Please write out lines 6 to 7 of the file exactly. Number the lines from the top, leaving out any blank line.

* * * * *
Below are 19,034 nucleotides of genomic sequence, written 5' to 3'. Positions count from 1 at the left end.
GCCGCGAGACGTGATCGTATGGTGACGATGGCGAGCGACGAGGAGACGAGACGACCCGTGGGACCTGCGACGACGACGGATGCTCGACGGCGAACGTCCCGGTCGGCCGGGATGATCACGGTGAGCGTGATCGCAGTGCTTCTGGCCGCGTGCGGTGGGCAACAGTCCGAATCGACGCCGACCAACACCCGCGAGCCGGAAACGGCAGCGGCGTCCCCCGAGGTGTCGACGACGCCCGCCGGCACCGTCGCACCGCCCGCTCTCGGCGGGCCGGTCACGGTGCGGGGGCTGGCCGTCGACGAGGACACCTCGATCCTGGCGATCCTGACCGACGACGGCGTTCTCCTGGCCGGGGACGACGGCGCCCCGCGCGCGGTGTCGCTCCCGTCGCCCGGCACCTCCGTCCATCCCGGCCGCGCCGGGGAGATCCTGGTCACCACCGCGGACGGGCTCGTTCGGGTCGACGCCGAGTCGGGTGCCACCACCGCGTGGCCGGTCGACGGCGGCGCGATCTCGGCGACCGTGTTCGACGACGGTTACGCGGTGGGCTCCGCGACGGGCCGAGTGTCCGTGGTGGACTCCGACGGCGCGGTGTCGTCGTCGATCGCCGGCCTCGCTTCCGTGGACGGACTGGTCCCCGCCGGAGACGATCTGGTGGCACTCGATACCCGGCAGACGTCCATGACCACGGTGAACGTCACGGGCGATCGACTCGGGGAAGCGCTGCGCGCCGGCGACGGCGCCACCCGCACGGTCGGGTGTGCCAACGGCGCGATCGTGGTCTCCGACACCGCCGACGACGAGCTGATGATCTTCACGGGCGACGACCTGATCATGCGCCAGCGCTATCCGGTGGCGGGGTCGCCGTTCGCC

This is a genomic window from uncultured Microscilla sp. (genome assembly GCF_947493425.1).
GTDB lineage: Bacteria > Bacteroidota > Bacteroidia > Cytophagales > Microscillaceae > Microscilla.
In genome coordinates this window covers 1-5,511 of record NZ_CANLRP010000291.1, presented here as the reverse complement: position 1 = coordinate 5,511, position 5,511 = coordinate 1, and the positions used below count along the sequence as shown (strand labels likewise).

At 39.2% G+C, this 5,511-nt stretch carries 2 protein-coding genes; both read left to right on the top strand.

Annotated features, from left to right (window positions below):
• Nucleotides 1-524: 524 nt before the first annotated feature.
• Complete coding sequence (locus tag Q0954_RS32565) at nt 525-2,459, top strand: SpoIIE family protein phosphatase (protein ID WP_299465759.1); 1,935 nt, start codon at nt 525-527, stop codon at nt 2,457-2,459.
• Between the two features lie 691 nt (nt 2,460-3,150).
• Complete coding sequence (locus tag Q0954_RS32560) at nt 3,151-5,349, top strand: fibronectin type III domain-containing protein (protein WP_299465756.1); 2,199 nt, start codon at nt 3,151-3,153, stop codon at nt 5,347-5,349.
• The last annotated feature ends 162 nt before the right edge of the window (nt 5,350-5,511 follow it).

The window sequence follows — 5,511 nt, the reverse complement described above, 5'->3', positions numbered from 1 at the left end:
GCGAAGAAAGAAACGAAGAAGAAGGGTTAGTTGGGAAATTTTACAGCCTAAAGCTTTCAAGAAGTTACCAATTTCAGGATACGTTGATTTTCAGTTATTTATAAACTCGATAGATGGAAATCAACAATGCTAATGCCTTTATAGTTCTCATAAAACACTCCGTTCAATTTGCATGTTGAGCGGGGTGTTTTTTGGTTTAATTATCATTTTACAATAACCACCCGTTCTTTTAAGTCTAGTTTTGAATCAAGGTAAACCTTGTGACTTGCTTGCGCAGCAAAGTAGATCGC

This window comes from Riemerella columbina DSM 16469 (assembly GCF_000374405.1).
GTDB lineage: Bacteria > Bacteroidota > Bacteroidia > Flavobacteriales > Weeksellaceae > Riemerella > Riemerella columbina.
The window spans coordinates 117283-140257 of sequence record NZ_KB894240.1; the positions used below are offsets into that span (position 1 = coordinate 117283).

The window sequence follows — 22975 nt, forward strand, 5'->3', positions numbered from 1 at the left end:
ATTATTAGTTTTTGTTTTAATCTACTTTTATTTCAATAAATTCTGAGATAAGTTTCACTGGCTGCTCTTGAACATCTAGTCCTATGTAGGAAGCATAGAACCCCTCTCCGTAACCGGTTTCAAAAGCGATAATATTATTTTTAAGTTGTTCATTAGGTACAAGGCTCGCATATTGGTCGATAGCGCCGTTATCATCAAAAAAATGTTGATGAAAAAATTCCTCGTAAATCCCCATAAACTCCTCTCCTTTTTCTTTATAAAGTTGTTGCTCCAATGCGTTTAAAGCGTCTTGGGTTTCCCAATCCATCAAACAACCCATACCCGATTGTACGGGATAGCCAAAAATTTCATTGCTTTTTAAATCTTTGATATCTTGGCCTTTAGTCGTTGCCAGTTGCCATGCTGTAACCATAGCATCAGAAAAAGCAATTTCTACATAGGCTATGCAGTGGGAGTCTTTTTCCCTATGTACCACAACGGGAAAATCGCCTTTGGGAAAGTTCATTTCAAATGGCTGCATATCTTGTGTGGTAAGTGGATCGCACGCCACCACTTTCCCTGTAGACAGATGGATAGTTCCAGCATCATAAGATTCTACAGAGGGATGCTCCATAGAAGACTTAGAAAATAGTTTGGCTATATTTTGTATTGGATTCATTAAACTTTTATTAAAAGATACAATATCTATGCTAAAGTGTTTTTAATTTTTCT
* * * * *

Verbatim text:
At 39.2% G+C, this 5,511-nt stretch carries 2 protein-coding genes; both read left to right on the top strand.

Annotated features, from left to right (window positions below):